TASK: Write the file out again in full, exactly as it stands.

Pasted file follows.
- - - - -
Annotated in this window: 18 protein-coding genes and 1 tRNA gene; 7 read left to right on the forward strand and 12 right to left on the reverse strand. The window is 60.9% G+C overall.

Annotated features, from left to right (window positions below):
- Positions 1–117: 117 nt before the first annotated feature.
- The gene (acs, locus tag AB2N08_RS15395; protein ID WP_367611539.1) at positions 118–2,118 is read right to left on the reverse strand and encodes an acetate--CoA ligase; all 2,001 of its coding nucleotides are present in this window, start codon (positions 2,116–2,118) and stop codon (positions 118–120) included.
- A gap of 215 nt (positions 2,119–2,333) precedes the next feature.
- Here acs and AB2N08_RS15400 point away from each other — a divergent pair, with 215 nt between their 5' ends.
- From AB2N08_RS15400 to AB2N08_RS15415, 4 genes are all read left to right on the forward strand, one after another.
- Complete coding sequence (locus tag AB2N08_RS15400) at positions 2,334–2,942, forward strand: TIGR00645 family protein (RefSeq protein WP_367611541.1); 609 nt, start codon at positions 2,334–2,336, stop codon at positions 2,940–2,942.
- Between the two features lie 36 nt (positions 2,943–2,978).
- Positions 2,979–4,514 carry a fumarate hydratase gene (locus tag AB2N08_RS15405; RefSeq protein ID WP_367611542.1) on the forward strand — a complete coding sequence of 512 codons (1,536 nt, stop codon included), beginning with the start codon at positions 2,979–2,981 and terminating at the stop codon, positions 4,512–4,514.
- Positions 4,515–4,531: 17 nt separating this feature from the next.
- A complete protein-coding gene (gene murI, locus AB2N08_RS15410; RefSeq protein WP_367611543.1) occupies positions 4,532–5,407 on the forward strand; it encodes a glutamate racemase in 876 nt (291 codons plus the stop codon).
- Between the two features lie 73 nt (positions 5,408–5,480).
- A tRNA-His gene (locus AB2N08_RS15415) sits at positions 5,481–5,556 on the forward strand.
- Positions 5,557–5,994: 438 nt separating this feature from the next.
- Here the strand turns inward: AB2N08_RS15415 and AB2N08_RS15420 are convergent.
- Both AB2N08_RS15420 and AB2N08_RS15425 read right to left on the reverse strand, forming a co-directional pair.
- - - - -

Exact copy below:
Annotated in this window: 18 protein-coding genes and 1 tRNA gene; 7 read left to right on the forward strand and 12 right to left on the reverse strand. The window is 60.9% G+C overall.

Annotated features, from left to right (window positions below):
- Positions 1–117: 117 nt before the first annotated feature.
- The gene (acs, locus tag AB2N08_RS15395; protein ID WP_367611539.1) at positions 118–2,118 is read right to left on the reverse strand and encodes an acetate--CoA ligase; all 2,001 of its coding nucleotides are present in this window, start codon (positions 2,116–2,118) and stop codon (positions 118–120) included.
- A gap of 215 nt (positions 2,119–2,333) precedes the next feature.
- Here acs and AB2N08_RS15400 point away from each other — a divergent pair, with 215 nt between their 5' ends.
- From AB2N08_RS15400 to AB2N08_RS15415, 4 genes are all read left to right on the forward strand, one after another.
- Complete coding sequence (locus tag AB2N08_RS15400) at positions 2,334–2,942, forward strand: TIGR00645 family protein (RefSeq protein WP_367611541.1); 609 nt, start codon at positions 2,334–2,336, stop codon at positions 2,940–2,942.
- Between the two features lie 36 nt (positions 2,943–2,978).
- Positions 2,979–4,514 carry a fumarate hydratase gene (locus tag AB2N08_RS15405; RefSeq protein ID WP_367611542.1) on the forward strand — a complete coding sequence of 512 codons (1,536 nt, stop codon included), beginning with the start codon at positions 2,979–2,981 and terminating at the stop codon, positions 4,512–4,514.
- Positions 4,515–4,531: 17 nt separating this feature from the next.
- A complete protein-coding gene (gene murI, locus AB2N08_RS15410; RefSeq protein WP_367611543.1) occupies positions 4,532–5,407 on the forward strand; it encodes a glutamate racemase in 876 nt (291 codons plus the stop codon).
- Between the two features lie 73 nt (positions 5,408–5,480).
- A tRNA-His gene (locus AB2N08_RS15415) sits at positions 5,481–5,556 on the forward strand.
- Positions 5,557–5,994: 438 nt separating this feature from the next.
- Here the strand turns inward: AB2N08_RS15415 and AB2N08_RS15420 are convergent.
- Both AB2N08_RS15420 and AB2N08_RS15425 read right to left on the reverse strand, forming a co-directional pair.